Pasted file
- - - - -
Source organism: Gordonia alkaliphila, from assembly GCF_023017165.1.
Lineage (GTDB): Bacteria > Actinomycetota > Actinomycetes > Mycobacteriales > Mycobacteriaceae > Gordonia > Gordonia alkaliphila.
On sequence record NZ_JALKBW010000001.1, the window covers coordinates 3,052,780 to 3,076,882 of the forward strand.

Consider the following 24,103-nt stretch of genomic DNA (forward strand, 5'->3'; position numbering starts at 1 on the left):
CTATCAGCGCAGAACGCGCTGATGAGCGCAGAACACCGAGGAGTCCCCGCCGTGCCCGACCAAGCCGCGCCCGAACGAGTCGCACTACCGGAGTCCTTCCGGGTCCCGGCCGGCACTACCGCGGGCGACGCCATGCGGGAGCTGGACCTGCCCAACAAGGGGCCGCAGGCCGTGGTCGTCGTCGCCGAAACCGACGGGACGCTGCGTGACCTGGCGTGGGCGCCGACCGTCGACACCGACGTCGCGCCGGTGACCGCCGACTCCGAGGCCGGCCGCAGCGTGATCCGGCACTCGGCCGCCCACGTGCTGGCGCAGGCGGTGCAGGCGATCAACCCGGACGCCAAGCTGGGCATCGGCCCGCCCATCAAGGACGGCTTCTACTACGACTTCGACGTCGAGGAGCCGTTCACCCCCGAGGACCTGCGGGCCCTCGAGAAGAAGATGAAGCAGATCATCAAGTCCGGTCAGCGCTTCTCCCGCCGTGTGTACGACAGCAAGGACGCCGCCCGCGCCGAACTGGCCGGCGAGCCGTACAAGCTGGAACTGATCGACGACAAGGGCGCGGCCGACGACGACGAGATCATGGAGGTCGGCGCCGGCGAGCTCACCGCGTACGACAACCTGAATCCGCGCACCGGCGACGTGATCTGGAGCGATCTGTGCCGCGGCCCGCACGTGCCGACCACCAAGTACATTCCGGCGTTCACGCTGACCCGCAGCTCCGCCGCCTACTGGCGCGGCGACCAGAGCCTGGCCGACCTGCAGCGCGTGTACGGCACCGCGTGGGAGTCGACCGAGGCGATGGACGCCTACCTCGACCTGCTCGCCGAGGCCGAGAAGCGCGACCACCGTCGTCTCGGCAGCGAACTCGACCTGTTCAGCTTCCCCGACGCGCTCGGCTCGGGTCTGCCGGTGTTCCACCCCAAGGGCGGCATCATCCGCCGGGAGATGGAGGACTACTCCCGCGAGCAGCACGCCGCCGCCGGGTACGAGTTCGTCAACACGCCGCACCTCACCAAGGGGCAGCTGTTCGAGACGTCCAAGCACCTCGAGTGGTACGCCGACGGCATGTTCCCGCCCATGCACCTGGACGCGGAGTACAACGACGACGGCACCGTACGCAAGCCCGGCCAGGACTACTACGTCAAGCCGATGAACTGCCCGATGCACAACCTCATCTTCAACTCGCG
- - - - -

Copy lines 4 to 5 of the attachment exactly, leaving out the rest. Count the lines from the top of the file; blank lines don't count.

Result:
Consider the following 24,103-nt stretch of genomic DNA (forward strand, 5'->3'; position numbering starts at 1 on the left):
CTATCAGCGCAGAACGCGCTGATGAGCGCAGAACACCGAGGAGTCCCCGCCGTGCCCGACCAAGCCGCGCCCGAACGAGTCGCACTACCGGAGTCCTTCCGGGTCCCGGCCGGCACTACCGCGGGCGACGCCATGCGGGAGCTGGACCTGCCCAACAAGGGGCCGCAGGCCGTGGTCGTCGTCGCCGAAACCGACGGGACGCTGCGTGACCTGGCGTGGGCGCCGACCGTCGACACCGACGTCGCGCCGGTGACCGCCGACTCCGAGGCCGGCCGCAGCGTGATCCGGCACTCGGCCGCCCACGTGCTGGCGCAGGCGGTGCAGGCGATCAACCCGGACGCCAAGCTGGGCATCGGCCCGCCCATCAAGGACGGCTTCTACTACGACTTCGACGTCGAGGAGCCGTTCACCCCCGAGGACCTGCGGGCCCTCGAGAAGAAGATGAAGCAGATCATCAAGTCCGGTCAGCGCTTCTCCCGCCGTGTGTACGACAGCAAGGACGCCGCCCGCGCCGAACTGGCCGGCGAGCCGTACAAGCTGGAACTGATCGACGACAAGGGCGCGGCCGACGACGACGAGATCATGGAGGTCGGCGCCGGCGAGCTCACCGCGTACGACAACCTGAATCCGCGCACCGGCGACGTGATCTGGAGCGATCTGTGCCGCGGCCCGCACGTGCCGACCACCAAGTACATTCCGGCGTTCACGCTGACCCGCAGCTCCGCCGCCTACTGGCGCGGCGACCAGAGCCTGGCCGACCTGCAGCGCGTGTACGGCACCGCGTGGGAGTCGACCGAGGCGATGGACGCCTACCTCGACCTGCTCGCCGAGGCCGAGAAGCGCGACCACCGTCGTCTCGGCAGCGAACTCGACCTGTTCAGCTTCCCCGACGCGCTCGGCTCGGGTCTGCCGGTGTTCCACCCCAAGGGCGGCATCATCCGCCGGGAGATGGAGGACTACTCCCGCGAGCAGCACGCCGCCGCCGGGTACGAGTTCGTCAACACGCCGCACCTCACCAAGGGGCAGCTGTTCGAGACGTCCAAGCACCTCGAGTGGTACGCCGACGGCATGTTCCCGCCCATGCACCTGGACGCGGAGTACAACGACGACGGCACCGTACGCAAGCCCGGCCAGGACTACTACGTCAAGCCGATGAACTGCCCGATGCACAACCTCATCTTCAACTCGCG